The electronic search retrieved 8,529 unique studies. After the full-text screening, 195 studies were found to present research on contract farming. We excluded all papers that did not study the effectiveness of contract farming. The remaining set of papers was referred to as the core set and consisted of 75 studies that presented quantitative outcomes on smallholder farmers. Of the 75 studies in the core set, most did not meet the criteria for methodological and econometric rigour and had to be excluded from the meta-analysis. The meta-analysis was based on data from 22 studies, covering 28 empirical instances of contract farming, two of which had insufficient data to use in the meta-analysis. The studies covered 7,471 respondents.
We applied meta-analysis on the studies that reported income effects. Based on the significance levels and effect sizes, we showed that the set of studies selected for meta-analysis suffered from publication bias. All studies reported at least one empirical instance with a statistically significant positive income effect. Test results suggested that studies with non-significant effects of contract farming are likely to exist but are not reported in the academic literature. Studies also suffer from survivor bias. All studies are cross-sectional studies that assess the effectiveness of the contractual arrangement at one moment in time, but only after the contractual arrangements had been in place for some years when these had already survived the start-up problems. This implies that contractual arrangements that had ceased to function are absent in the literature. The publication and survivor bias detected in this review preclude strong conclusions on the income effects of contract farming arrangements.
The one study that analysed effects on food security reported a positive result (the duration of the hungry season was 8% [95% confidence interval= 0%,15%] lower for farmers having a contract). The meta-analysis of the 22 studies showed that the average income effect of participation in these contractual arrangement is highly heterogeneous. The (uncorrected) pooled average effect-size on the proxy for income used in each study, computed in the meta-analysis, indicated a 62 percent increase (95% confidence interval=40%, 87%) in income for contract farmers over incomes of non-contract farmers. However, strong evidence for publication bias suggests that the true effect of contract farming is likely to be much lower, although still substantially higher than non-contract farming. When we consider these studies representative for enduring contract farming arrangements in general, the pooled average income effect is estimated in 38% (95% confidence interval=23%, 54%).
In almost two-thirds of the studies, the contracted farmers proved to have significantly larger holdings or to be richer than the average farmers in the area. A plausible explanation for this phenomenon, as mentioned in the studies, is that there are lower transaction costs with increasing farm scale and the capacity of the better-endowed farmers to bear the production and post-harvest quality risks inherent to contract farming arrangements. In the four studies in which contract farmers had relatively smaller than average plot sizes, the income effects are relatively low.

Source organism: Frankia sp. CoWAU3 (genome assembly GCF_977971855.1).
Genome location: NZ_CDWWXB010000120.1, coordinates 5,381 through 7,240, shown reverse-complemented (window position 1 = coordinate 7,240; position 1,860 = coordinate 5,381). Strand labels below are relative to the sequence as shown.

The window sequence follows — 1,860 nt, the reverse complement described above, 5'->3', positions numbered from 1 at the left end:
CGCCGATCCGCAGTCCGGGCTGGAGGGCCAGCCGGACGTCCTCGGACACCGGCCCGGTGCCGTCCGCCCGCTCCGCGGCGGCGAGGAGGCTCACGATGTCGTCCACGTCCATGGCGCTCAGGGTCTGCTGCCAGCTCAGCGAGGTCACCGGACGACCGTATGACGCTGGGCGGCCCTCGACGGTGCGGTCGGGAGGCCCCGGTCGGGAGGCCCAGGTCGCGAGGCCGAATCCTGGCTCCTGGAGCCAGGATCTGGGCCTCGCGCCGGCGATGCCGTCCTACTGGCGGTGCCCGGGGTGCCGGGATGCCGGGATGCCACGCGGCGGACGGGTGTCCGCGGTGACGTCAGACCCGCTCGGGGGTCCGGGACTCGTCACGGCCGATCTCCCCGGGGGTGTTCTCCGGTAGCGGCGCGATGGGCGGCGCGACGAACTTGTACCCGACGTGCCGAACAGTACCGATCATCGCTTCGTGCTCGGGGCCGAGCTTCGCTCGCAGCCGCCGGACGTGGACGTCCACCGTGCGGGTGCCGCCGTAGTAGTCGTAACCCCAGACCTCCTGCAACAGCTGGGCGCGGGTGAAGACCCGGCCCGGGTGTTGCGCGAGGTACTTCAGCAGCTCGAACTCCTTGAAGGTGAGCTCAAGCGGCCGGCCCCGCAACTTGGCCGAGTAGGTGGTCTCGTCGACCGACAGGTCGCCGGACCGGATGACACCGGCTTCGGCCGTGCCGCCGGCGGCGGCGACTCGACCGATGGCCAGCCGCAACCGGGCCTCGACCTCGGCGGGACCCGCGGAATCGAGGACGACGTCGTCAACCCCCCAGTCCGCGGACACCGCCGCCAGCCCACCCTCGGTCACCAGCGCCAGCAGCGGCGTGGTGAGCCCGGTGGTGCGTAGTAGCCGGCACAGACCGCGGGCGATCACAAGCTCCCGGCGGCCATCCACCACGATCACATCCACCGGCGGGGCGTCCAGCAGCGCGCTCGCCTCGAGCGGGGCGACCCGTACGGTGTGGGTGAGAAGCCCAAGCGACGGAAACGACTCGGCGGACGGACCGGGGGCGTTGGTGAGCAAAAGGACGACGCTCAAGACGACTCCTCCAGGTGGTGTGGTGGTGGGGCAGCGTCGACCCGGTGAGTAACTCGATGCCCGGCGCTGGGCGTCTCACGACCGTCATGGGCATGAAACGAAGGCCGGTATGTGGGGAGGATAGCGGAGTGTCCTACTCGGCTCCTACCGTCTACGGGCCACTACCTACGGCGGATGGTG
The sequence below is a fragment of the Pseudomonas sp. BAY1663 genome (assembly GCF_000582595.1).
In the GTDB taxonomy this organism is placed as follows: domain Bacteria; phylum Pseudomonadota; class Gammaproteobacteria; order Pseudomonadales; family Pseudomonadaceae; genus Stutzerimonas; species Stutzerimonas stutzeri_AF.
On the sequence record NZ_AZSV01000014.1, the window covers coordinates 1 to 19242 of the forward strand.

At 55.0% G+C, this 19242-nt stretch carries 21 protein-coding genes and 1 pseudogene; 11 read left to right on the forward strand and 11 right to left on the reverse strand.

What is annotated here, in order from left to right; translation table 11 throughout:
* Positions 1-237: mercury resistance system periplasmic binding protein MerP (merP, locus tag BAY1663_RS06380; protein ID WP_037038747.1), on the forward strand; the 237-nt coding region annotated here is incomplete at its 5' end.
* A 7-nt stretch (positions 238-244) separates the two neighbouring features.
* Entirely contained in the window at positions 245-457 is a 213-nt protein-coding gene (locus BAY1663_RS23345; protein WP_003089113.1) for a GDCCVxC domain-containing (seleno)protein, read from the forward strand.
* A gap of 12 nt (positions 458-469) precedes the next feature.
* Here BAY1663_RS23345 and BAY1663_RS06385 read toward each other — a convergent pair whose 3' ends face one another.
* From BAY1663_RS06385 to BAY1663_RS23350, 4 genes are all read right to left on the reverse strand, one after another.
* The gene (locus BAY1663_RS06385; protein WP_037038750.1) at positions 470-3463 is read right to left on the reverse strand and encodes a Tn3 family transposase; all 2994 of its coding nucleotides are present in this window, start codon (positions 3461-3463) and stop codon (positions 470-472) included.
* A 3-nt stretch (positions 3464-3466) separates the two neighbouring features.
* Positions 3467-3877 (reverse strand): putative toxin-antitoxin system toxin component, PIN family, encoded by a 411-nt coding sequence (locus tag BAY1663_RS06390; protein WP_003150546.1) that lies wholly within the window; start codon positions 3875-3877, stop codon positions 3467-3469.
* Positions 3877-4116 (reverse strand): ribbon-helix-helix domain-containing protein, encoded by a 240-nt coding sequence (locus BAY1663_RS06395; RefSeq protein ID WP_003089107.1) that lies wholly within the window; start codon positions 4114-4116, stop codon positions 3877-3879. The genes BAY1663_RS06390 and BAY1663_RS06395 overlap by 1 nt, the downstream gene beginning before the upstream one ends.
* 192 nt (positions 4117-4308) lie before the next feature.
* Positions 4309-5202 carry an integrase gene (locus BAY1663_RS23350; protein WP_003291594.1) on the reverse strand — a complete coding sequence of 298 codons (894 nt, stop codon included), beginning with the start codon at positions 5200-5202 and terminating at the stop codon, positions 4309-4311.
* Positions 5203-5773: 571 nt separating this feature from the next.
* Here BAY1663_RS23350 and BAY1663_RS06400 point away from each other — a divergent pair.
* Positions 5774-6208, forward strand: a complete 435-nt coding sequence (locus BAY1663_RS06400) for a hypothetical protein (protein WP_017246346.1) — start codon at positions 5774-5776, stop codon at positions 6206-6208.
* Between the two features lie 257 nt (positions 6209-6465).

Contract farming is a container concept that covers a wide range of contractual arrangements. This heterogeneity makes it difﬁcult to draw general conclusions from the literature published on this topic. The studies have a marked publication bias. All studies report at least one case of contract farming that has a positive and statistical significant income effect. Moreover, due to limits inherent to the (cross-sectional) study designs used in these investigations, the estimated effect size is upward biased. The lack of studies on ‘failed treatments’ leads to an overestimation of the effectiveness of contract farming.
Nevertheless, the results of the meta-analysis suggest that contract farming arrangements need to offer clear incentives to farmers in order to survive over time in the context of free entry and exit of farmers. We generated the hypothesis that relatively large positive effects on income may be a precondition for farmers to continue the contractual arrangements with the firm and give up their autonomy in marketing, production and quality control. High benefits are needed to keep an arrangement attractive and to prevent farmers from dropping out.
Modest expectations and careful planning are needed for contract farming to be effective and sustainable. The practitioner-oriented literature indicated the high risk of failure in the first years and stressed the need for adaptive management and mechanisms to settle disputes. Whereas it is unlikely that contract farming arrangements will on average result in the income effects that we derived from the meta-analysis, it shows the need for substantial income effects for contract farming arrangements to survive over time. If farmers may opt out of a contract - which was the case in all empirical instances covered by the studies except oil palm in Indonesia - those contractual arrangements having low effects are likely to disappear or be amended, and negative effects on smallholder well-being are unlikely.
Contract farming is an institutional arrangement that may be attractive for farmers who want to get access to services or inputs that they cannot obtain in the traditional (spot) market, or reach markets that are more remunerative. Farmers who are able to enter a contract farming arrangement tend not to be the poorest farmers in their region. Both firms and farmers face risks of non-compliance. Relatively larger or richer farmers can cope better with these risks and are, therefore, more likely to take part in a contractual arrangement. This implies that contract farming is more suited to the relatively better-off segment of the farming population. For annual crops, a price premium seems to be a necessary component of the service package in order to result in high income effects for farmers, especially in situations where no cooperative is involved as an intermediary between the firm and the farmers.